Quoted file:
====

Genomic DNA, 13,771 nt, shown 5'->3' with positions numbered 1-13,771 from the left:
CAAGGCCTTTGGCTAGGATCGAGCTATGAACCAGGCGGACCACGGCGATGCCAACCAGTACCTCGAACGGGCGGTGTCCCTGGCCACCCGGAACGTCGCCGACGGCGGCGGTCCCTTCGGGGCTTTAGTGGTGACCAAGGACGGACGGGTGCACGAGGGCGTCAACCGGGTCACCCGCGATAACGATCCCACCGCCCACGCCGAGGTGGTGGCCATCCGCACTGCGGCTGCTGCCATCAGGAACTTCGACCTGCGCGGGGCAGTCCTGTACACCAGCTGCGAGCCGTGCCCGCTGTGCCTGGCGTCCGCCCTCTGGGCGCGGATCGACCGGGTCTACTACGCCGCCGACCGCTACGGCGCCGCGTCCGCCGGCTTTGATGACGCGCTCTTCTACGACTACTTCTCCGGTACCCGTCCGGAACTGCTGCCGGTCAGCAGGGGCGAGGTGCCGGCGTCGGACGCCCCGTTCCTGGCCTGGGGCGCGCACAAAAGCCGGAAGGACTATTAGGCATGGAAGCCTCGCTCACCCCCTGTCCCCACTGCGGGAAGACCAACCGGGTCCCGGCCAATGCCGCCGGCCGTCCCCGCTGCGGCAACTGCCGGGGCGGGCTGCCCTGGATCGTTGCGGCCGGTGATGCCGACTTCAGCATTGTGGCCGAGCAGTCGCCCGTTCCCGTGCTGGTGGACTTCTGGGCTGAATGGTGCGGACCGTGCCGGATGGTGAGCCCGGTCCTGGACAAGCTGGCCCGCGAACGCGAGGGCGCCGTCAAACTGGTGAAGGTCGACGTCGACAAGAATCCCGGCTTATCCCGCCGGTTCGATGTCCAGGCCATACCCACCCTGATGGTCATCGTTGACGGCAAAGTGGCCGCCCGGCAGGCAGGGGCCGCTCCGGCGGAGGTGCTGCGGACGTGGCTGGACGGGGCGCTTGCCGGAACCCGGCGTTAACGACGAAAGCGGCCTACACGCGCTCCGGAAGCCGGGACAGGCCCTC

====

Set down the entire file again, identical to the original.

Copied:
Genomic DNA, 13,771 nt, shown 5'->3' with positions numbered 1-13,771 from the left:
CAAGGCCTTTGGCTAGGATCGAGCTATGAACCAGGCGGACCACGGCGATGCCAACCAGTACCTCGAACGGGCGGTGTCCCTGGCCACCCGGAACGTCGCCGACGGCGGCGGTCCCTTCGGGGCTTTAGTGGTGACCAAGGACGGACGGGTGCACGAGGGCGTCAACCGGGTCACCCGCGATAACGATCCCACCGCCCACGCCGAGGTGGTGGCCATCCGCACTGCGGCTGCTGCCATCAGGAACTTCGACCTGCGCGGGGCAGTCCTGTACACCAGCTGCGAGCCGTGCCCGCTGTGCCTGGCGTCCGCCCTCTGGGCGCGGATCGACCGGGTCTACTACGCCGCCGACCGCTACGGCGCCGCGTCCGCCGGCTTTGATGACGCGCTCTTCTACGACTACTTCTCCGGTACCCGTCCGGAACTGCTGCCGGTCAGCAGGGGCGAGGTGCCGGCGTCGGACGCCCCGTTCCTGGCCTGGGGCGCGCACAAAAGCCGGAAGGACTATTAGGCATGGAAGCCTCGCTCACCCCCTGTCCCCACTGCGGGAAGACCAACCGGGTCCCGGCCAATGCCGCCGGCCGTCCCCGCTGCGGCAACTGCCGGGGCGGGCTGCCCTGGATCGTTGCGGCCGGTGATGCCGACTTCAGCATTGTGGCCGAGCAGTCGCCCGTTCCCGTGCTGGTGGACTTCTGGGCTGAATGGTGCGGACCGTGCCGGATGGTGAGCCCGGTCCTGGACAAGCTGGCCCGCGAACGCGAGGGCGCCGTCAAACTGGTGAAGGTCGACGTCGACAAGAATCCCGGCTTATCCCGCCGGTTCGATGTCCAGGCCATACCCACCCTGATGGTCATCGTTGACGGCAAAGTGGCCGCCCGGCAGGCAGGGGCCGCTCCGGCGGAGGTGCTGCGGACGTGGCTGGACGGGGCGCTTGCCGGAACCCGGCGTTAACGACGAAAGCGGCCTACACGCGCTCCGGAAGCCGGGACAGGCCCTC